1. Unlike other humanitarian mission trips like Haiti where there is absolutely no urology care, Ghana’s urologic resource and capability are quite sophisticated. And it must be planned in the context of the entire hospital’s day-to-day work. We realized that we had to work within their surgical “block” time and work with the typical nuances of OR logistics that we deal with here in the US (including even more thorough pre-induction verification and pre-incision time outs). Planning a trip to Ghana should be like setting up an actual continuing medical education course with specific learning objectives. For instance, focusing on a specific clinical topic (such as laparoscopic surgery or incontinence pelvic surgery) and recruiting patients to achieve the educational goals should drive how to construct the week’s schedule, rather than simply showing up for whatever problems that may await us.
2. Patient- and family-centered care matters in Ghana too. December was artificially chosen by us, but it turned out that it was one of the worst times for the patients and families. There is no outpatient or short stay surgery in Ghana. Patients have to travel long distances and need to stay in-patient for a few weeks for surgery and recovery. December is a family time around Christmas, so many patients were reluctant to come in for elective surgeries. January will be better.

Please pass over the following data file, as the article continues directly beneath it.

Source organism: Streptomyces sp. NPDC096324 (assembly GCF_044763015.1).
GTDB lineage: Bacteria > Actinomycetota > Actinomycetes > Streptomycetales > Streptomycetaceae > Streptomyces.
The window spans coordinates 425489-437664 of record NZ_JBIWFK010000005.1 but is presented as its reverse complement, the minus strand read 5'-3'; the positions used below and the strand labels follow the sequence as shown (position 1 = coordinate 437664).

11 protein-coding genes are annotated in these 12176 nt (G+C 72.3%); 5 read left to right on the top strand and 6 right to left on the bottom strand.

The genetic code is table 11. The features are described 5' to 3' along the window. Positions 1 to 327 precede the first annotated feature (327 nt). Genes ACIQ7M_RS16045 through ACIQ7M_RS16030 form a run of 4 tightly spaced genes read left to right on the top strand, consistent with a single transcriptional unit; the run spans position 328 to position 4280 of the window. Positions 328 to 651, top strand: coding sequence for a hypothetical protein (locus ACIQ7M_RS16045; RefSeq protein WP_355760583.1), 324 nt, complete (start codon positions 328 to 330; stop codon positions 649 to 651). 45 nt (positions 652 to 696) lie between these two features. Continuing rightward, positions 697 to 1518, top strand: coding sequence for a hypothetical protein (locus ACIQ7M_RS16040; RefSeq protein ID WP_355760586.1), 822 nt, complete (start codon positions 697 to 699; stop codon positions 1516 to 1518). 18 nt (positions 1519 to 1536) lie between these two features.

3. Resident roles need to be defined better. From the Ghana urology faculty and residents’ perspective, they welcome us as their mentors. Some of the routine cases for our residents (such as simple pelvic stone laser lithotripsy) is a valuable hands-on learning experience for them, whereas some of their ‘routine’ cases (such as open suprapubic prostatectomy for BPH larger than 200+ grams or perineal urethroplasty for membranous stricture) would be an awesome experience for our residents to learn directly from their faculty. The experience can be a win-win.
4. I came away thrilled that our core values and mutual goals between us and Ghana urology faculty at the Korlebu and 37 Military Hospitals are well aligned, and this bodes well for the future of this mission.
5. What we get out of this service work are:
a. Satisfy our innate desire to serve the under-privileged and improve the urologic care around the world
b. Increase access to complex clinical problems becoming rare in the US
c. Create unique adventure opportunity for our residents to experience practicing medicine in developing countries, which will be an attractive strategic feature of our resident recruitment strategy
d. Expand the University of Michigan urology brand around the world, especially in the economically up-and coming countries such as Ghana
What the Ghana urologists get out of our visits are: